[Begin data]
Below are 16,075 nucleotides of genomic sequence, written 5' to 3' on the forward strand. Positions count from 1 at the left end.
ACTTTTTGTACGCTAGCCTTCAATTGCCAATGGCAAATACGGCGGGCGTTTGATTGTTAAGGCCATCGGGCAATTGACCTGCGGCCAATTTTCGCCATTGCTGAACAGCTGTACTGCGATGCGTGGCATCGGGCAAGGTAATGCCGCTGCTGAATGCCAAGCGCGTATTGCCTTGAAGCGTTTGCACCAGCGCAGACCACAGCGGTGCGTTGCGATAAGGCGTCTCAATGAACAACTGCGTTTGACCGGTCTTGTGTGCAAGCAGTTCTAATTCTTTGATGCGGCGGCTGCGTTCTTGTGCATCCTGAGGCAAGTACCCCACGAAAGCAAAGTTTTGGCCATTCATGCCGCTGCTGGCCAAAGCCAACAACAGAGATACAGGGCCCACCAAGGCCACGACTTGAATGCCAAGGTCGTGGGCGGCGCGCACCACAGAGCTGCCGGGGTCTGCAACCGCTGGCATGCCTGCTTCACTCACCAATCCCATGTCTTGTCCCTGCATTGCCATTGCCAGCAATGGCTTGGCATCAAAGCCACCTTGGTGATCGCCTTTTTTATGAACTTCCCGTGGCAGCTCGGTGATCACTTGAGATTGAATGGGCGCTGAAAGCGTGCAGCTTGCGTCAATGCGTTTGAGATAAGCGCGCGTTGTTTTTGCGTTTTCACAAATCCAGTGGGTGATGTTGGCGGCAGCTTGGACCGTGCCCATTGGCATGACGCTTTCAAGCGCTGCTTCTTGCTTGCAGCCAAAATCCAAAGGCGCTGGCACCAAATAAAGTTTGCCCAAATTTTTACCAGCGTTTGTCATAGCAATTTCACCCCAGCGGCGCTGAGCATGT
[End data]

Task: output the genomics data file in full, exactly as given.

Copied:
Below are 16,075 nucleotides of genomic sequence, written 5' to 3' on the forward strand. Positions count from 1 at the left end.
ACTTTTTGTACGCTAGCCTTCAATTGCCAATGGCAAATACGGCGGGCGTTTGATTGTTAAGGCCATCGGGCAATTGACCTGCGGCCAATTTTCGCCATTGCTGAACAGCTGTACTGCGATGCGTGGCATCGGGCAAGGTAATGCCGCTGCTGAATGCCAAGCGCGTATTGCCTTGAAGCGTTTGCACCAGCGCAGACCACAGCGGTGCGTTGCGATAAGGCGTCTCAATGAACAACTGCGTTTGACCGGTCTTGTGTGCAAGCAGTTCTAATTCTTTGATGCGGCGGCTGCGTTCTTGTGCATCCTGAGGCAAGTACCCCACGAAAGCAAAGTTTTGGCCATTCATGCCGCTGCTGGCCAAAGCCAACAACAGAGATACAGGGCCCACCAAGGCCACGACTTGAATGCCAAGGTCGTGGGCGGCGCGCACCACAGAGCTGCCGGGGTCTGCAACCGCTGGCATGCCTGCTTCACTCACCAATCCCATGTCTTGTCCCTGCATTGCCATTGCCAGCAATGGCTTGGCATCAAAGCCACCTTGGTGATCGCCTTTTTTATGAACTTCCCGTGGCAGCTCGGTGATCACTTGAGATTGAATGGGCGCTGAAAGCGTGCAGCTTGCGTCAATGCGTTTGAGATAAGCGCGCGTTGTTTTTGCGTTTTCACAAATCCAGTGGGTGATGTTGGCGGCAGCTTGGACCGTGCCCATTGGCATGACGCTTTCAAGCGCTGCTTCTTGCTTGCAGCCAAAATCCAAAGGCGCTGGCACCAAATAAAGTTTGCCCAAATTTTTACCAGCGTTTGTCATAGCAATTTCACCCCAGCGGCGCTGAGCATGT